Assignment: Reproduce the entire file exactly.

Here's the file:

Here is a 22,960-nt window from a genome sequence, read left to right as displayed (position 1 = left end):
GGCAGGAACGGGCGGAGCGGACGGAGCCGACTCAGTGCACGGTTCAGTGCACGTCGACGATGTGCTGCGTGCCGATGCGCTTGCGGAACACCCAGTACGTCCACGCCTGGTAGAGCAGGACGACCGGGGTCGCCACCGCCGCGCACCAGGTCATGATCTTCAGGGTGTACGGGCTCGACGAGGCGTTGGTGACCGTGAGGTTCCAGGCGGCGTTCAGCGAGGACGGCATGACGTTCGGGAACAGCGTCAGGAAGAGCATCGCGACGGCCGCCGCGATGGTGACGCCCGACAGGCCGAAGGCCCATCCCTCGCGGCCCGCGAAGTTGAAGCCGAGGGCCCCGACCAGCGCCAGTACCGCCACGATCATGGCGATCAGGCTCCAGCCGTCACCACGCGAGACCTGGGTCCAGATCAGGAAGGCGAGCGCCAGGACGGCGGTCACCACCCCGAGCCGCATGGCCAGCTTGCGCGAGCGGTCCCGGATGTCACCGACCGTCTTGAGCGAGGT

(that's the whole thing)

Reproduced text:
Here is a 22,960-nt window from a genome sequence, read left to right as displayed (position 1 = left end):
GGCAGGAACGGGCGGAGCGGACGGAGCCGACTCAGTGCACGGTTCAGTGCACGTCGACGATGTGCTGCGTGCCGATGCGCTTGCGGAACACCCAGTACGTCCACGCCTGGTAGAGCAGGACGACCGGGGTCGCCACCGCCGCGCACCAGGTCATGATCTTCAGGGTGTACGGGCTCGACGAGGCGTTGGTGACCGTGAGGTTCCAGGCGGCGTTCAGCGAGGACGGCATGACGTTCGGGAACAGCGTCAGGAAGAGCATCGCGACGGCCGCCGCGATGGTGACGCCCGACAGGCCGAAGGCCCATCCCTCGCGGCCCGCGAAGTTGAAGCCGAGGGCCCCGACCAGCGCCAGTACCGCCACGATCATGGCGATCAGGCTCCAGCCGTCACCACGCGAGACCTGGGTCCAGATCAGGAAGGCGAGCGCCAGGACGGCGGTCACCACCCCGAGCCGCATGGCCAGCTTGCGCGAGCGGTCCCGGATGTCACCGACCGTCTTGAGCGAGGT